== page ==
The Vice Lord-Lieutenant carries out the normal duties of the Lord-Lieutenant should they be away, ill or unable to attend an event. The Vice Lord-Lieutenant stands down from their position when a new Lord-Lieutenant is appointed.
Deputy Lieutenants are appointed upon the recommendation of the Lord-Lieutenant and, in doing so, recognises their contribution to local, county or national life. There are approximately 29 Deputy Lieutenants, the number appointed is determined upon the number of residents within the Lieutenancy area such as the first 150,000 residents there may be 20 Deputies; from 150,000 to 200,000 an additional one to every 10,000; from 200,000 to 1,000,000 an additional one for every 25,000. Deputy Lieutenants are expected to support the Lord-Lieutenant within the county and in particular carry out duties as directed, such as:
- recommending candidates for invitations to Royal garden parties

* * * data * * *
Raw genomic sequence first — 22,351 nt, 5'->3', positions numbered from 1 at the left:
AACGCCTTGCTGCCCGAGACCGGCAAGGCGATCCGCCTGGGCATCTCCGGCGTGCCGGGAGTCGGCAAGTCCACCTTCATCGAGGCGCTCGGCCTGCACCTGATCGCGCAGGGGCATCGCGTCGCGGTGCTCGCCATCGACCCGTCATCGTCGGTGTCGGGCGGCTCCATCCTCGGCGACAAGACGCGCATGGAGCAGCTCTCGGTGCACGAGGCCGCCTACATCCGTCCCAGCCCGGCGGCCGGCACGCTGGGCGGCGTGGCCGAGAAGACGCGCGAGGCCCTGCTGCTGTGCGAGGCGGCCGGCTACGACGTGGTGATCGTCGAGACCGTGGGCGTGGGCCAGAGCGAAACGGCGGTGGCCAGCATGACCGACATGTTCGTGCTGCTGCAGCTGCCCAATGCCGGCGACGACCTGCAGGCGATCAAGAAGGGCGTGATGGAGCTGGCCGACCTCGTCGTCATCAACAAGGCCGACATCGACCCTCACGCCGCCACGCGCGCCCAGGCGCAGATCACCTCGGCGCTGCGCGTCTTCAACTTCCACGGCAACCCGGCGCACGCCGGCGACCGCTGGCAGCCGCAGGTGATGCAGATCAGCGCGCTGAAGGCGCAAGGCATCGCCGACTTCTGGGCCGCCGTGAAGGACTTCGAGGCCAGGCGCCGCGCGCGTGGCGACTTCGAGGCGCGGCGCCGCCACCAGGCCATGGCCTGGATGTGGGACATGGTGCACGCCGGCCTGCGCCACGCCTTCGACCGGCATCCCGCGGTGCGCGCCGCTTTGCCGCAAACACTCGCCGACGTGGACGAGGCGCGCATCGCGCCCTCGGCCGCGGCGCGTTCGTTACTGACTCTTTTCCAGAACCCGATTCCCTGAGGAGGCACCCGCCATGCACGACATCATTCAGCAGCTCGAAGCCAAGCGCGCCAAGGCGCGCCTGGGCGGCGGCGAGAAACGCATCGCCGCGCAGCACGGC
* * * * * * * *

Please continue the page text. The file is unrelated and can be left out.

- suggesting suitable enterprises, both voluntary and professional, which might be the subject of Royal visits
- commenting on honour nominations
- assess nominations for the Queen’s Award for Voluntary Service; and
- represent the Lord-Lieutenant at various functions such as citizenship ceremonies, dinners, church services, presentations, lunches, receptions, remembrance services, etc.
Once appointed, a Deputy Lieutenant can use the initials DL after their name and will remain in office until their 75th birthday, although they can retire earlier through ill health. Retired Deputy Lieutenants continue to contribute to the work of the county and offer their support in many varied ways.
See the list containing the Vice Lord-Lieutenant and Deputy Lieutenants
Please use the button below to access the page containing the latest list of Lieutenancy Officers:
East Riding Lieutenancy - Your Lieutenancy